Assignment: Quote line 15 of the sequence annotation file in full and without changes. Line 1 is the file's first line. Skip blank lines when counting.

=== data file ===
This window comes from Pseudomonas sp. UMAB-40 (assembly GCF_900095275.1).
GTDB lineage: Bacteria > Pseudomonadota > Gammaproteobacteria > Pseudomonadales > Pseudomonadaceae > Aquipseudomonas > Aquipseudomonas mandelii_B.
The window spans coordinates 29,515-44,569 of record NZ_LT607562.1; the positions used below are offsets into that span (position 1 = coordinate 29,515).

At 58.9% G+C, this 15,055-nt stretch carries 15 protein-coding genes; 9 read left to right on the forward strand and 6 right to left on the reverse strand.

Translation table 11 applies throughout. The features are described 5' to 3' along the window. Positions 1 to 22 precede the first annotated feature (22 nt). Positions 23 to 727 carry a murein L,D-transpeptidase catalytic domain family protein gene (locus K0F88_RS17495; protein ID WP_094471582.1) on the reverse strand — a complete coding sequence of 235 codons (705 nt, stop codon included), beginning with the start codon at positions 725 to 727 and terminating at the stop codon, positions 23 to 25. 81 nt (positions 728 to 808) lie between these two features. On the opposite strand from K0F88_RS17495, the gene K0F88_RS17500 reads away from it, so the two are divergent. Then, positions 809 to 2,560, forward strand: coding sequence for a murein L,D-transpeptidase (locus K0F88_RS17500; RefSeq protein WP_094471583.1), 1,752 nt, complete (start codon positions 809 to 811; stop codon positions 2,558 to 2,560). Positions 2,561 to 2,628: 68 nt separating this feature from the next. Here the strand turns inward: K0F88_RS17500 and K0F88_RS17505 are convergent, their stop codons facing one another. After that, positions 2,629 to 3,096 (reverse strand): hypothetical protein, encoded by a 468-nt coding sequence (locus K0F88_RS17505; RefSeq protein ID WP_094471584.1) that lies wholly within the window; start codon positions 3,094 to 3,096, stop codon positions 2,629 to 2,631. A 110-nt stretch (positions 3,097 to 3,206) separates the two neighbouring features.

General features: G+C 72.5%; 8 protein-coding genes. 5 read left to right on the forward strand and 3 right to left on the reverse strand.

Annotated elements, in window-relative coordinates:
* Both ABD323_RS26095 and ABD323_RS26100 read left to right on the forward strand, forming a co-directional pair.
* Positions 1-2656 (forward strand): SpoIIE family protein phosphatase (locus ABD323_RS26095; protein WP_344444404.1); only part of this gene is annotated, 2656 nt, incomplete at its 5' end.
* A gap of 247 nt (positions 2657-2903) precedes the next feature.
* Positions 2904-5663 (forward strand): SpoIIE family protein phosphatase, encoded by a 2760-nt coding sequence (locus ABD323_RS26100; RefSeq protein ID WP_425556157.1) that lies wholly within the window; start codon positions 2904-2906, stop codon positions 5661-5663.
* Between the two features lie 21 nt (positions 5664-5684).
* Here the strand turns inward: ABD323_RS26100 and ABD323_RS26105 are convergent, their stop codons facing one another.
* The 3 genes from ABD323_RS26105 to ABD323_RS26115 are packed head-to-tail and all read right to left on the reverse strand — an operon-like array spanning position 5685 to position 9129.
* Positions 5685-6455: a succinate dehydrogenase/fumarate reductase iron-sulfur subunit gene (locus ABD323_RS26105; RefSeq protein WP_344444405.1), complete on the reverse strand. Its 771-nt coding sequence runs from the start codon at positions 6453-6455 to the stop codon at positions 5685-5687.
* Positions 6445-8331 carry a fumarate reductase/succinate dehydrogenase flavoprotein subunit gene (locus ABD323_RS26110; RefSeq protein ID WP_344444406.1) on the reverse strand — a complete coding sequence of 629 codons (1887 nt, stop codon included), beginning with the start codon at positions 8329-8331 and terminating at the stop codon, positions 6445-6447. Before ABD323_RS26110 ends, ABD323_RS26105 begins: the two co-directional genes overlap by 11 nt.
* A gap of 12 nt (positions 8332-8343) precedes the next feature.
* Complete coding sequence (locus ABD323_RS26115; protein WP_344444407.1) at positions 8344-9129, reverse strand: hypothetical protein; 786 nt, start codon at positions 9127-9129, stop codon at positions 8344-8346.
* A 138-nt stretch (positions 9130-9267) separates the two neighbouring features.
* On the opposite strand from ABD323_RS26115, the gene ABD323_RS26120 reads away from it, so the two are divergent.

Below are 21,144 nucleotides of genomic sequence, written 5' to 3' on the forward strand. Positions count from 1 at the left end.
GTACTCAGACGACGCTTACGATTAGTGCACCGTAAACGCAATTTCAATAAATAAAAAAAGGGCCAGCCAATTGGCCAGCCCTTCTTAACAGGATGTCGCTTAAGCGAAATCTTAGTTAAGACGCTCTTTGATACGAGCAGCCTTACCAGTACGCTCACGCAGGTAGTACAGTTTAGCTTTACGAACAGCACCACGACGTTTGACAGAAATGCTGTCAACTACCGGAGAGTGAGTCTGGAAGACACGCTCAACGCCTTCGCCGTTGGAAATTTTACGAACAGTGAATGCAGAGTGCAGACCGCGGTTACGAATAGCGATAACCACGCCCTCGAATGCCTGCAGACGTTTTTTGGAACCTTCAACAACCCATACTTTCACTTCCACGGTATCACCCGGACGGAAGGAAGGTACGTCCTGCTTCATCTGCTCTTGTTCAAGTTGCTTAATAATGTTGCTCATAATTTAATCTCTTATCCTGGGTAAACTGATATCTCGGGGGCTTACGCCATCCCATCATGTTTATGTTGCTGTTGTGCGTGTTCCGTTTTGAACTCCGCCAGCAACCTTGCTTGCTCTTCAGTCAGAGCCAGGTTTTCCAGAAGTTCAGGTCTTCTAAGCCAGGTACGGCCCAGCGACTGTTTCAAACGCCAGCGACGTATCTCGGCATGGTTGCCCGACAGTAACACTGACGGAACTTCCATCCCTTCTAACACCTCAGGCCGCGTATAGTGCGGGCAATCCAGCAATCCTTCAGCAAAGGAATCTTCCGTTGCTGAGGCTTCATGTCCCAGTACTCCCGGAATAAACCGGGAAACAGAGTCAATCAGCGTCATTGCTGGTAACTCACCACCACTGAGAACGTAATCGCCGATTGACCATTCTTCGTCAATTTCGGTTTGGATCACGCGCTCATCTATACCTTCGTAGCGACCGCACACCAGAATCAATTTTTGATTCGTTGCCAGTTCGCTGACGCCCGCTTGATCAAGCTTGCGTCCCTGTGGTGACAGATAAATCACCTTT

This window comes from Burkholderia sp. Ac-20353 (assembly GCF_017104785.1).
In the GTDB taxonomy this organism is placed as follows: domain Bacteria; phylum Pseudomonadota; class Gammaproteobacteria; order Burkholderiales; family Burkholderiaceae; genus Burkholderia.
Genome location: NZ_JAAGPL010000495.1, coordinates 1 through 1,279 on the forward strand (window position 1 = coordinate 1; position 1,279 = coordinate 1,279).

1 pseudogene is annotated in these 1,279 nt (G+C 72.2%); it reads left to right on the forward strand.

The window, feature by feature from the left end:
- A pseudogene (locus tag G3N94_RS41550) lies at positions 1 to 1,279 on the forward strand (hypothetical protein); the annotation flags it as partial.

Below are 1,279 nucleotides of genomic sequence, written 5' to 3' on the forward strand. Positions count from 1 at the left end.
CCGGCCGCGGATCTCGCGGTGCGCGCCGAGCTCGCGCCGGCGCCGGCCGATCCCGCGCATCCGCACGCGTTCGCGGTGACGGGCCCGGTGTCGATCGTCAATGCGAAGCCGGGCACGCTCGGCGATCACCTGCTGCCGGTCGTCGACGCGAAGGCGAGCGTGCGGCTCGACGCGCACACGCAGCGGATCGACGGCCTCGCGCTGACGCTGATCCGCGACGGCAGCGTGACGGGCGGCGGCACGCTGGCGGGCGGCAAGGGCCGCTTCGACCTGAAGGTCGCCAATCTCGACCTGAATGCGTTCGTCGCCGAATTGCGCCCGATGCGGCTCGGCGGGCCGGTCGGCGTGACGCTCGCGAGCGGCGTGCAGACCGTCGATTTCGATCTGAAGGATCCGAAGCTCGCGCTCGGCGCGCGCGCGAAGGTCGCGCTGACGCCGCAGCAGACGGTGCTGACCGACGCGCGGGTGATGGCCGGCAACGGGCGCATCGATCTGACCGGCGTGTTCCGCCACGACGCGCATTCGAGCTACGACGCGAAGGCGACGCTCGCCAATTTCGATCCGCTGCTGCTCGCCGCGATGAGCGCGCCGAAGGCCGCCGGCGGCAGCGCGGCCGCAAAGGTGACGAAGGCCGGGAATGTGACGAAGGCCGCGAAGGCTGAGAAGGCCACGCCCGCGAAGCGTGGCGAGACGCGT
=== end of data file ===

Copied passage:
* Positions 5685-6455: a succinate dehydrogenase/fumarate reductase iron-sulfur subunit gene (locus ABD323_RS26105; RefSeq protein WP_344444405.1), complete on the reverse strand. Its 771-nt coding sequence runs from the start codon at positions 6453-6455 to the stop codon at positions 5685-5687.